Saturday, August 30, 2014

Not Just Another Pretty Flower!

                Although borage is most notably used as an herbal supplement in the United States, my goal with this post is to expand your understanding of what it is and how it can be used in its natural form.

                Borage is a plant that grows two to three feet tall and has flowers that have hues of blue, purple, and white (like seen in the picture here).  It is literally grown worldwide and is a versatile plant that can succeed in virtually any soil type.  Borage actually has many nutrient qualities that make this easy-to-care for garden item a must have as well. It has fatty acids, calcium, iron, potassium, and B vitamins. It is renowned as an adrenal gland aid and has actually been associated with improving mood and is currently being looked at as a possible anti-inflammatory.

                A practical application of Borage that I implement for my own programming is planting it in rows in a garden as it draws in beneficial insects and birds. When flowers are at their height in August (in Zone 3), the honey bees , butterflies, and hummingbirds all swarm to the plants to feed. The garden literally is buzzing as they are out in full force. The honey bees are especially helpful with pollination as they are drawn to the Borage planted and then frequently visit other plants in the garden.  If you do not have a garden, have no worries as the seeds can be grown effectively in pots as well. Just make sure that they have sunlight and you water them and you are good to go.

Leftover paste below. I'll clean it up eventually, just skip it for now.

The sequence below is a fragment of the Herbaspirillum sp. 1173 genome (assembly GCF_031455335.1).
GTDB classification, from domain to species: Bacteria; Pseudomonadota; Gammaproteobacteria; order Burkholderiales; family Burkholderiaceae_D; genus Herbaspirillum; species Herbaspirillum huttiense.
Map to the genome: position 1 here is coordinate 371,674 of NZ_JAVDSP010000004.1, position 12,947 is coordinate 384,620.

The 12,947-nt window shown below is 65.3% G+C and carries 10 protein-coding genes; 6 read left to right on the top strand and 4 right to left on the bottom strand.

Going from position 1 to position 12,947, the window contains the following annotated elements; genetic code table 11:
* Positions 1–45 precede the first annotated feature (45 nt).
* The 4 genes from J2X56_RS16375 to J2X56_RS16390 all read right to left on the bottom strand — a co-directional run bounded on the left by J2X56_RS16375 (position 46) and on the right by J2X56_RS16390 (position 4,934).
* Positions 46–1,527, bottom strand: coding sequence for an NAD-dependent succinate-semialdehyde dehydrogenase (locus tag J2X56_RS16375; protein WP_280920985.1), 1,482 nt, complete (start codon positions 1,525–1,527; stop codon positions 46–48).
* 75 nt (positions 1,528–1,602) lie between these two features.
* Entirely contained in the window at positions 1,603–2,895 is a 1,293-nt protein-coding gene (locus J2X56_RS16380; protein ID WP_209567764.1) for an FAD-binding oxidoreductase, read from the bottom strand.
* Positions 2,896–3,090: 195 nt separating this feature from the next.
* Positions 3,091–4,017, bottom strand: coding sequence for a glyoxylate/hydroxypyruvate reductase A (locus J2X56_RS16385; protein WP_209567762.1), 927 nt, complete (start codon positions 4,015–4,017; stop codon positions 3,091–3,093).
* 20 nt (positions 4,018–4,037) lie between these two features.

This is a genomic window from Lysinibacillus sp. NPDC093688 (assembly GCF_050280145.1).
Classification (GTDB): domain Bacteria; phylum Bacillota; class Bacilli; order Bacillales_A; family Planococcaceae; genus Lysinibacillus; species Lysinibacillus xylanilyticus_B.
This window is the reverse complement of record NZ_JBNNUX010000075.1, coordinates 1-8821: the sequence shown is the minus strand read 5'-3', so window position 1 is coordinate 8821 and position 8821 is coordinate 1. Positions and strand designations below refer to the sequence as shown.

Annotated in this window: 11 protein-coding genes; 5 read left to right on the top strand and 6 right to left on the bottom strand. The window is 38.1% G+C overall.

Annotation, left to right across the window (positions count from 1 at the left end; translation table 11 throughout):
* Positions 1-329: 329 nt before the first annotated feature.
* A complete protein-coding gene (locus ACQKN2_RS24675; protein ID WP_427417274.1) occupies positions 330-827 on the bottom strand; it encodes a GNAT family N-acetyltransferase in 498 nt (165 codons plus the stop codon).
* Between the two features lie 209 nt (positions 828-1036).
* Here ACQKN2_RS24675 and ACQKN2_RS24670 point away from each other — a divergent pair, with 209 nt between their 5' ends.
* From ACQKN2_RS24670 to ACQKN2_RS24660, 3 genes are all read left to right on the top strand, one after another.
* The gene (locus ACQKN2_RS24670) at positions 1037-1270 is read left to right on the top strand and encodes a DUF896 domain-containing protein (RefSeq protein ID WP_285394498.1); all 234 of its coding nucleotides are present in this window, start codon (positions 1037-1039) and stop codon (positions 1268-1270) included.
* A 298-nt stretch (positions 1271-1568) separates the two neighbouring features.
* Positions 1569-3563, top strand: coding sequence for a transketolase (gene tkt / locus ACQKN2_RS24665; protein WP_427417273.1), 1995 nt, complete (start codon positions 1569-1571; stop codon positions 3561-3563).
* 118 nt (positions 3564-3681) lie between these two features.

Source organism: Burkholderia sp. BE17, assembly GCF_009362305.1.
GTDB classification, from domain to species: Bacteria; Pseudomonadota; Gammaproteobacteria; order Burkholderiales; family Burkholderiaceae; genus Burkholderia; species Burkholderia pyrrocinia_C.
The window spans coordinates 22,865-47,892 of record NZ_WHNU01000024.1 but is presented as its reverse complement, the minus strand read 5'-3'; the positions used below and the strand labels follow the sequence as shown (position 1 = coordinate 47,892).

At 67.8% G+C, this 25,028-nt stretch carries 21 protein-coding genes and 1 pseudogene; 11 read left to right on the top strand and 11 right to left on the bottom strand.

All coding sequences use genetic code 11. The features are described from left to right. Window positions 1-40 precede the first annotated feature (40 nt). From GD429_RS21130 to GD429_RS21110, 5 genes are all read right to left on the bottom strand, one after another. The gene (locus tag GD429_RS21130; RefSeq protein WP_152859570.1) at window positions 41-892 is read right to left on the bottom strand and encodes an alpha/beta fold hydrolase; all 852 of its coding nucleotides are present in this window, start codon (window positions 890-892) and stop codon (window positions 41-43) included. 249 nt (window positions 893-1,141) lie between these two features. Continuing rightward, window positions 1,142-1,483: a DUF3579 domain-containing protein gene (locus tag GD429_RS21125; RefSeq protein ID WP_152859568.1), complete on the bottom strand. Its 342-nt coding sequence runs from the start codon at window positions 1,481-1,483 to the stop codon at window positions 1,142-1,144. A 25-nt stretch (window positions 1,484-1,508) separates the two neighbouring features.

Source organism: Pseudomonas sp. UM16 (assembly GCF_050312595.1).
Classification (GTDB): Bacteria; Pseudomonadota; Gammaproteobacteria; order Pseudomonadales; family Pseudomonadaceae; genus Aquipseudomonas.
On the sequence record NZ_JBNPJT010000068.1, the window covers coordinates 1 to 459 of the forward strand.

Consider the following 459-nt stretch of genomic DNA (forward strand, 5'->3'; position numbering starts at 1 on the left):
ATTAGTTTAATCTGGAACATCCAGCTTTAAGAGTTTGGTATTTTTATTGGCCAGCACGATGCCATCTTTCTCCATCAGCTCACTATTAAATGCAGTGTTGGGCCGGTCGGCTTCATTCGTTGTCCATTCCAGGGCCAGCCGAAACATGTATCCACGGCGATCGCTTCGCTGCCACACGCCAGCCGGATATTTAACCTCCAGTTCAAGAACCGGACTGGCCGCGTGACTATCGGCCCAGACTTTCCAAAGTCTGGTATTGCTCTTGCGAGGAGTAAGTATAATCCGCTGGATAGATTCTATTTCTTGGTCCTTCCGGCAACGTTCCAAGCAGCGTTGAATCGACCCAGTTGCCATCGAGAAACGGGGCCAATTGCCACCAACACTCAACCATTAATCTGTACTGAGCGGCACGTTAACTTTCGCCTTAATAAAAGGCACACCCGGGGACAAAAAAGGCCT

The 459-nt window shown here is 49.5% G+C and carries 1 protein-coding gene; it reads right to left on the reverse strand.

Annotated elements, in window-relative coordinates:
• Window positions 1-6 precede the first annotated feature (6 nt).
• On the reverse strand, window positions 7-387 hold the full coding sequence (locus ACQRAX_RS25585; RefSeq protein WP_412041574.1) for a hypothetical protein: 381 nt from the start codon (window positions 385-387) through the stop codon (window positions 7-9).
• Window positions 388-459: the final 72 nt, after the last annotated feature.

In addition to the practical uses in which we can turn to Borage, I have found them to be highly palatable. It is not all that common where you can plant a packet of seeds and literally have a hundred plants that add aesthetics and a distinct taste to any salad. To me, Borage tastes like a cucumber, and when used in a salad with fresh cucumbers, it almost tastes like there are two different cucumbers being used as part of the dish. It is great when you can cut a plant out of your garden at the base, take it into your kitchen and start cutting it up and put into your salad, and then watch the reactions of your guests. “Are you sure you can eat that?” is a frequent question that I have encountered when making the salads in front of others I have served, and with trying it, they realize how Borage adds freshness and vibrancy to the dish. While it always makes me laugh to get the reactions that I just mentioned,  the thing I like most about Borage is that you literally can eat the entire plant. Whatever you do not harvest in the fall, you can just till it into the ground as a soil enricher because of its nitrogen value.

Borage is definitely not just another pretty flower!

Mark Maule
Health and Wellness Instructor



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Kaplan Center for Health and Wellness
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